Is the Church Dying? Or Not? (and the answer is…)

Dead Church 1By the Rev. Ken Howard

this article was published on Episcopal Church Foundation’s Vital Posts blog on 6/11/14

The church blogosphere is heating up.  The topic is death… the death of the Church.  Or to be more accurate, the issue is a question:  “Is the Church dying? Or not?”

Of course, everyone has an opinion (including me), and as a colleague of mine once said, “not a thought goes unpublished.”  I must have read a half-dozen blog posts (at least) on the topic in the last several weeks alone…even tossed in a couple of my own. Opinions run the gamut. Some of my friends say, “Yes.” Some of my friends say, “No.” Some of my friends say, “Maybe so.”

The latest one I read, moments ago, by the Rev. Jason Cox of St. Columba’s, D.C., was entitled, “The Church Isn’t Dying, Christendom Is.”  He makes some good points, among them that (a) we are way too anxious about this “dying church” business and (b) good riddance to Christendom, which never was about the kingdom of God anyway but rather about the institutional Church getting into bed with the Powers That Be.

I come down a bit differently on this. (I know…you wouldn’t have it any other way.)

As usual, in large part I agree with my friends…on both sides. I say “The Church is ALWAYS Dying” and “The Church will NEVER die.”

Here are a few facts:

  • Fact:  Churches die. About 3,500 churches die each year in the U.S. alone. If it wasn’t for the 4,000 new churches that are born each year, we’d be in deep trouble.
  • Fact:  Denominations die. Actually, they split and the two parts die to each other. Worldwide, such schisms are creating new denominations faster than the rate at which we baptize new Christians.
  • Fact:  Ways of doing church die. Christendom is dead. It’s just that we haven’t gotten around to burying it, because sometimes we wish we still had that kind of power and influence.
  • Fact:  Change is death. Yes, the Church is changing, but change often feels like death…because it is death: the death of a way of life. That’s why change is so hard:  it reminds us of our mortality.
  • Fact:  Some churches would rather die than change. Many of the churches that have closed didn’t have to die. They might have lived on if they had been able to adapt to their changing context, but they could not bring themselves to face that kind of change.
  • Fact: Some churches die but pretend to be alive. Often, this happens because they are cursed with wealth. But churches do not live by endowments alone, but by hearing and acting on the word of God.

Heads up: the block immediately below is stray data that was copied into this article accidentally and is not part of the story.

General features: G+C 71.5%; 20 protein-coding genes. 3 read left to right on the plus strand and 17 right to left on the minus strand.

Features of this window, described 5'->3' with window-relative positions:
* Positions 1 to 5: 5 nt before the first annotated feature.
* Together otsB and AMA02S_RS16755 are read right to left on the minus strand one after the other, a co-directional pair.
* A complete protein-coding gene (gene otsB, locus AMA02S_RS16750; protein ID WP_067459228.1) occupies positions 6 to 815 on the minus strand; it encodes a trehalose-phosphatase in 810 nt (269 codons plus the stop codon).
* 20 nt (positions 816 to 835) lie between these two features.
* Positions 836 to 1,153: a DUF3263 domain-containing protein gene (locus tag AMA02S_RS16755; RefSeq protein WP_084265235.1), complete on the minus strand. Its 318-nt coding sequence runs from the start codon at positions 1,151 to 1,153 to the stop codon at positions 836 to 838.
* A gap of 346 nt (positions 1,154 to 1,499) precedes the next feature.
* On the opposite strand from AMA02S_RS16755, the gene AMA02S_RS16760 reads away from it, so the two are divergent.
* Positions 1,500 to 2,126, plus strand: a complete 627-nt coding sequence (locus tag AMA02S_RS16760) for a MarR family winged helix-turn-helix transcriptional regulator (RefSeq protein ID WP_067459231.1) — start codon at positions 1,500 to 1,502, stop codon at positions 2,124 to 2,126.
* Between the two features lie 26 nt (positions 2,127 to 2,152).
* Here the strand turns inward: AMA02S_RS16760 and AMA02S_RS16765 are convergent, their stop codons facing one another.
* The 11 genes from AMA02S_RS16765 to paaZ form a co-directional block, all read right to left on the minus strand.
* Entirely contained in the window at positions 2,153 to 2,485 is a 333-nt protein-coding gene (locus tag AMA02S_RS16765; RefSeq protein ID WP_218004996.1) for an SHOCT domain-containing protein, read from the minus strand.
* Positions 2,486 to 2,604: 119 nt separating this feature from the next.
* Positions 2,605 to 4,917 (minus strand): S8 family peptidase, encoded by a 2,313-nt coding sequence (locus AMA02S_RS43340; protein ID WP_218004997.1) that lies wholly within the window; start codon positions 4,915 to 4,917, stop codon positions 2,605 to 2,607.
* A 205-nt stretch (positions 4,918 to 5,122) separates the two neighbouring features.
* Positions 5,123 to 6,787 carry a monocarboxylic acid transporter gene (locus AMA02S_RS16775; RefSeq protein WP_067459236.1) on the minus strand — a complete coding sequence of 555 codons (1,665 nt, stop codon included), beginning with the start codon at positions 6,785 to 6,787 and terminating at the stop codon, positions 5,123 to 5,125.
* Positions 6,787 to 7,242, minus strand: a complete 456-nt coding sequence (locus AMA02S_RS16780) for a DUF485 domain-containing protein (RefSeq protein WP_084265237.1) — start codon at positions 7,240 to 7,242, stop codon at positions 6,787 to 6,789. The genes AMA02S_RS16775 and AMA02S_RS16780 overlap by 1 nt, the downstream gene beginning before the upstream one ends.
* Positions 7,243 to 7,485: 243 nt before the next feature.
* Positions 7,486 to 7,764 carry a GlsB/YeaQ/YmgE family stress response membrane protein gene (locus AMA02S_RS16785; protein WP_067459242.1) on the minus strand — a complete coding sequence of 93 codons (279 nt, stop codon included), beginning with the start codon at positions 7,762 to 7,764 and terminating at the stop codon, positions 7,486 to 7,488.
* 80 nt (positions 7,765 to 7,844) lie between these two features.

And here are a few truths:

  • Truth: Death is not failure (and failure is not death).  Unfortunately, both tend to be taboos in the institutional church:  uncomfortable topics about which about which we do not speak, perhaps because we view them with guilt or shame. But closing a church can be a healthy and even a courageous thing to do, if done well. No dishonor in serving a life worth celebrating, then dying. Meanwhile, failure can be a source of great learning and even a road to great success, but only if we talk about it. And if we avoid failure as way of life, we also avoid taking the risks that might lead us to greater life. To put a different spin on Apollo 13, “Failure is not an option…It’s a prerequisite.”
  • Truth:  Death is nothing to be afraid of.  If the Church believes its own teaching that death is the gate to eternal life, what do we as congregations and leaders of congregations have to fear? We are in the death-and-resurrection business for God’s sake (literally). Death ought to hold no power over our God-gifted capacity to live.
  • Truth:  Churches may die but the Church cannot die.  It is the love of Christ and the power of the Holy Spirit that gives life to the Church.  Our individual churches are temporal communities but the Body of Christ is eternal.  It is not the job of churches not to die…only to be faithful.

So, is the Church dying?  Or not?

The answer, of course, is “Yes.”

But the real question is, “How can we help our churches continually die in such a way as to be continually reborn?”

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One thought on “Is the Church Dying? Or Not? (and the answer is…)

  1. Fr. Ken, thus is one thought provoking faith restoring Blog! It’s folks like you that are revitalizing a church in Hospice.
    Amazingly the growth churches are those of the area Party. Here in Portland, Or. Growth is evident in emerging groups, we’re irreligious here. Mainline churches are withering with aging out parishioners. The did thing is Unitarian..a non-faith church is full.
    I go often to a Taize style RCC church..very small. The archbishop found out and had me
    Barred for being Old Catholic. The retired pastor and I say private mass over breakfast now.
    I incardinated with a low key old cath. Church with many parishes…all wholly owned. The Bishop is solid, well trained and demands continuing education and yearly police checks. Catches former RCC priests with abuse in their history trying to join us. No Way. The local Bishop of the RCC asks our clergy to assist since we’re known for hospice work.
    We’re both English and spannish and creating a dual seminary for our clergy and seminarians in both languages.

    Mainly it’s about being present and having both compassion and standards. If a gay clergy comes they must be chaste as do straight clergy. I’ll be moving to work on the seminary this fall. While in Oregon I’d say only 1% of those I know are church goers. Others are in fundamentalist in your face groups esp.
    Things are changing, perhaps for the better…!

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